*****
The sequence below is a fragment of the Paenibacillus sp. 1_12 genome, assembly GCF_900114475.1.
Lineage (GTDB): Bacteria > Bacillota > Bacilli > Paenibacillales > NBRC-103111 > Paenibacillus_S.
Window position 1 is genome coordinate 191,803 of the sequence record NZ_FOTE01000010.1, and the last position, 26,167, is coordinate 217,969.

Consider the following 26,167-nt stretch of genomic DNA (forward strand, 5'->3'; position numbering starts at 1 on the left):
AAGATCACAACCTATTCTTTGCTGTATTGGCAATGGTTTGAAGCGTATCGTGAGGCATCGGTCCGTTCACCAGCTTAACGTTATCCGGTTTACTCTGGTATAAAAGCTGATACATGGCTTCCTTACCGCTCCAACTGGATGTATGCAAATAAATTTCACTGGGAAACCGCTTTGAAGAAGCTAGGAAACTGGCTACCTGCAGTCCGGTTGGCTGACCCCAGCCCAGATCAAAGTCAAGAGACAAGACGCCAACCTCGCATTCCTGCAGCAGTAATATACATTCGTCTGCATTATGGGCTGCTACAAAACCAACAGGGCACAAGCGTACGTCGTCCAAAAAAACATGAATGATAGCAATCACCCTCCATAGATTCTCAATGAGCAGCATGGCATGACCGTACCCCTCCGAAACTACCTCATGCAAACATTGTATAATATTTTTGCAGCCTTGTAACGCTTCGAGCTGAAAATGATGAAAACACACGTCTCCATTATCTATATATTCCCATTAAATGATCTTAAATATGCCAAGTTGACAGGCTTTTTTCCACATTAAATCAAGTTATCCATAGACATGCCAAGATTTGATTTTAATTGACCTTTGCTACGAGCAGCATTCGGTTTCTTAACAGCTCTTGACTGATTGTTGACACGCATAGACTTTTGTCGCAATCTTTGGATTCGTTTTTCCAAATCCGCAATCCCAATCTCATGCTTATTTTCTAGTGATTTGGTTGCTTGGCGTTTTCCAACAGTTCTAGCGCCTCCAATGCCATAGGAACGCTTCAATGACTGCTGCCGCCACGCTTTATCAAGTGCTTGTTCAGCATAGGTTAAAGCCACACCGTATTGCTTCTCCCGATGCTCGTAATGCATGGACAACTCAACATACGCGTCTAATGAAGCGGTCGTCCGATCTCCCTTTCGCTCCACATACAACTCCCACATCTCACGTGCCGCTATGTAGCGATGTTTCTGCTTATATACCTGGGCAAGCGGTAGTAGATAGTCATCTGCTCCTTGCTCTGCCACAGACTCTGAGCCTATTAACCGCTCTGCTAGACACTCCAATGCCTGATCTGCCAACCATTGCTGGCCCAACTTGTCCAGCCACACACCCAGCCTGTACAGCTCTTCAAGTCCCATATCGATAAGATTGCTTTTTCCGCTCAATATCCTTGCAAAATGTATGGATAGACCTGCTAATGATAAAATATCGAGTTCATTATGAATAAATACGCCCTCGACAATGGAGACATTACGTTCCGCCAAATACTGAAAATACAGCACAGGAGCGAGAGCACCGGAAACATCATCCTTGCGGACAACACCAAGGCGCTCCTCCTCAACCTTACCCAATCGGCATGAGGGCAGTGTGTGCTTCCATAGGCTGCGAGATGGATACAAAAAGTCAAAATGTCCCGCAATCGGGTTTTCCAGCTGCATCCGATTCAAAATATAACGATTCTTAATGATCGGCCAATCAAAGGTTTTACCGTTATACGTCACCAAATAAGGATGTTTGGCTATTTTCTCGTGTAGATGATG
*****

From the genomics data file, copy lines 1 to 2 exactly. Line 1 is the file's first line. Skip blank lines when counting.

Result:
The sequence below is a fragment of the Paenibacillus sp. 1_12 genome, assembly GCF_900114475.1.
Lineage (GTDB): Bacteria > Bacillota > Bacilli > Paenibacillales > NBRC-103111 > Paenibacillus_S.